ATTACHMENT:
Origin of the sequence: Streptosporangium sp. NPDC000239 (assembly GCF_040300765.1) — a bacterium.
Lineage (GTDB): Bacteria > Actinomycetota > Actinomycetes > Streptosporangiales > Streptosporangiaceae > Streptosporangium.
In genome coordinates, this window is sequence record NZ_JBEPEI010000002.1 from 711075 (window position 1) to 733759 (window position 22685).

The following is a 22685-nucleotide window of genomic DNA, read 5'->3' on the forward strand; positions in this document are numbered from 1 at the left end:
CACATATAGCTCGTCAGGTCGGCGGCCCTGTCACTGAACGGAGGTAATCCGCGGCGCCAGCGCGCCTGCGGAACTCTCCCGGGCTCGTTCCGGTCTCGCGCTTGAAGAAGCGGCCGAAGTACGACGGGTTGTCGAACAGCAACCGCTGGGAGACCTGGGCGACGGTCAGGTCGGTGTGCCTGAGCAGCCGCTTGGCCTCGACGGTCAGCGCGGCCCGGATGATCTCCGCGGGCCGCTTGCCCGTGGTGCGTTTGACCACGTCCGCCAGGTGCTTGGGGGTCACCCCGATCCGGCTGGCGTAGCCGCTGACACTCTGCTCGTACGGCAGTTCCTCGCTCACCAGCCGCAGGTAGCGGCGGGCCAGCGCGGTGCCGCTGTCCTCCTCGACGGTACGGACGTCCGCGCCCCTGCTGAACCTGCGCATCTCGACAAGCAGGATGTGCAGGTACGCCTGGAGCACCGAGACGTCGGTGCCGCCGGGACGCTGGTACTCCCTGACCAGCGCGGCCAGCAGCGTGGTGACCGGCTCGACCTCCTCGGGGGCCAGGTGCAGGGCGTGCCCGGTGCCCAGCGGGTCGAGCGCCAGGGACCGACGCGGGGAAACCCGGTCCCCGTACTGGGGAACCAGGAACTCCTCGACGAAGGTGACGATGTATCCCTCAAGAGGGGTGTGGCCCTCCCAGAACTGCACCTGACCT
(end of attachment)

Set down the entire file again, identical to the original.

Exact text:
Origin of the sequence: Streptosporangium sp. NPDC000239 (assembly GCF_040300765.1) — a bacterium.
Lineage (GTDB): Bacteria > Actinomycetota > Actinomycetes > Streptosporangiales > Streptosporangiaceae > Streptosporangium.
In genome coordinates, this window is sequence record NZ_JBEPEI010000002.1 from 711075 (window position 1) to 733759 (window position 22685).

The following is a 22685-nucleotide window of genomic DNA, read 5'->3' on the forward strand; positions in this document are numbered from 1 at the left end:
CACATATAGCTCGTCAGGTCGGCGGCCCTGTCACTGAACGGAGGTAATCCGCGGCGCCAGCGCGCCTGCGGAACTCTCCCGGGCTCGTTCCGGTCTCGCGCTTGAAGAAGCGGCCGAAGTACGACGGGTTGTCGAACAGCAACCGCTGGGAGACCTGGGCGACGGTCAGGTCGGTGTGCCTGAGCAGCCGCTTGGCCTCGACGGTCAGCGCGGCCCGGATGATCTCCGCGGGCCGCTTGCCCGTGGTGCGTTTGACCACGTCCGCCAGGTGCTTGGGGGTCACCCCGATCCGGCTGGCGTAGCCGCTGACACTCTGCTCGTACGGCAGTTCCTCGCTCACCAGCCGCAGGTAGCGGCGGGCCAGCGCGGTGCCGCTGTCCTCCTCGACGGTACGGACGTCCGCGCCCCTGCTGAACCTGCGCATCTCGACAAGCAGGATGTGCAGGTACGCCTGGAGCACCGAGACGTCGGTGCCGCCGGGACGCTGGTACTCCCTGACCAGCGCGGCCAGCAGCGTGGTGACCGGCTCGACCTCCTCGGGGGCCAGGTGCAGGGCGTGCCCGGTGCCCAGCGGGTCGAGCGCCAGGGACCGACGCGGGGAAACCCGGTCCCCGTACTGGGGAACCAGGAACTCCTCGACGAAGGTGACGATGTATCCCTCAAGAGGGGTGTGGCCCTCCCAGAACTGCACCTGACCT